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a water-cooled vessel to keep the milling environment close to the ambient temperature. Milling was carried out for up to 60 h at a constant milling speed of 550 rpm. Samples were taken out of the milling vessel for characterization after different degrees of milling. Particle size distributions and corresponding median particle sizes of the samples after different durations of milling were determined in a Sedigraph. Changes in the morphology of the attrited powders were studied by SEM. Phases forming during alloying were characterized by XRD analysis using Cu Ka radiation. TEM investigations of selected samples were performed. Samples for TEM were prepared by dispersing mechanically alloyed particles in a nickel foil by electrochemical codeposition from a nickel solution containing the attrited particles in suspension.27 Subsequently, samples were thinned initially by ion milling followed by electropolishing using either the jet or the window technique. This technique ensured the absence of an ion-damaged area in the electron transparent region.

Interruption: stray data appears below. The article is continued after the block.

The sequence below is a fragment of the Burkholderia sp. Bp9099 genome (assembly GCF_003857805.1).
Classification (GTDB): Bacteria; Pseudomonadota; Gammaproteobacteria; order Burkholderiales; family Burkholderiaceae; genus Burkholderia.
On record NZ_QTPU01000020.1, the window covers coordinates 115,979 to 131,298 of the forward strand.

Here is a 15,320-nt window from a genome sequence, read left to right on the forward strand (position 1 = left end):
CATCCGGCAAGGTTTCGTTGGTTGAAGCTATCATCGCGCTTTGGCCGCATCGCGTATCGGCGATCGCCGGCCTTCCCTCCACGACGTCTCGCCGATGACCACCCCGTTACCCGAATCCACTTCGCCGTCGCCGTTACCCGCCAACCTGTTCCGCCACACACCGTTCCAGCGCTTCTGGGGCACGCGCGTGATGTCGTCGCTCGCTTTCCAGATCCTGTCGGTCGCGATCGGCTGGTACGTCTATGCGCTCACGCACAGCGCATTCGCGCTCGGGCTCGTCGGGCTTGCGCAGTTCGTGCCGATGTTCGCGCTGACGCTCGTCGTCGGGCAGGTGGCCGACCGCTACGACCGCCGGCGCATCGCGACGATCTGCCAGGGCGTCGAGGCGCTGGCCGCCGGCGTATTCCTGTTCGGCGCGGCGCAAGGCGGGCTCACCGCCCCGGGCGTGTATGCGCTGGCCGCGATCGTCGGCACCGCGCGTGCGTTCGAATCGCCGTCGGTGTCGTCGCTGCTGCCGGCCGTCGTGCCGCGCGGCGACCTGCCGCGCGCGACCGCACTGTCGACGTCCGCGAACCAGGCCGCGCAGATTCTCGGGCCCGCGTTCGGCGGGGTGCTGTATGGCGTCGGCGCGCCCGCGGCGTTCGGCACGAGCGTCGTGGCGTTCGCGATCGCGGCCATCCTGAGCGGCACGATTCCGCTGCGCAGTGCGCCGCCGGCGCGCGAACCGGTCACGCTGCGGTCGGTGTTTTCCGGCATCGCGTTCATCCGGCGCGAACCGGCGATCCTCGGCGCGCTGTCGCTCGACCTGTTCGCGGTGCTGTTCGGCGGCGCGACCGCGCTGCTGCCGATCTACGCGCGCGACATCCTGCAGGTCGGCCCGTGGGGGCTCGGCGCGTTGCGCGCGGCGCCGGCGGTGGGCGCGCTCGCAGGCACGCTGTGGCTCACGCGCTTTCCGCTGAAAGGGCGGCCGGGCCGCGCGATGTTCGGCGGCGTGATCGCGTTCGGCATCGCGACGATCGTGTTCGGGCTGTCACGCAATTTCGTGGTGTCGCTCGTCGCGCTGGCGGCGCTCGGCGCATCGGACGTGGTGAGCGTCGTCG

III. RESULTS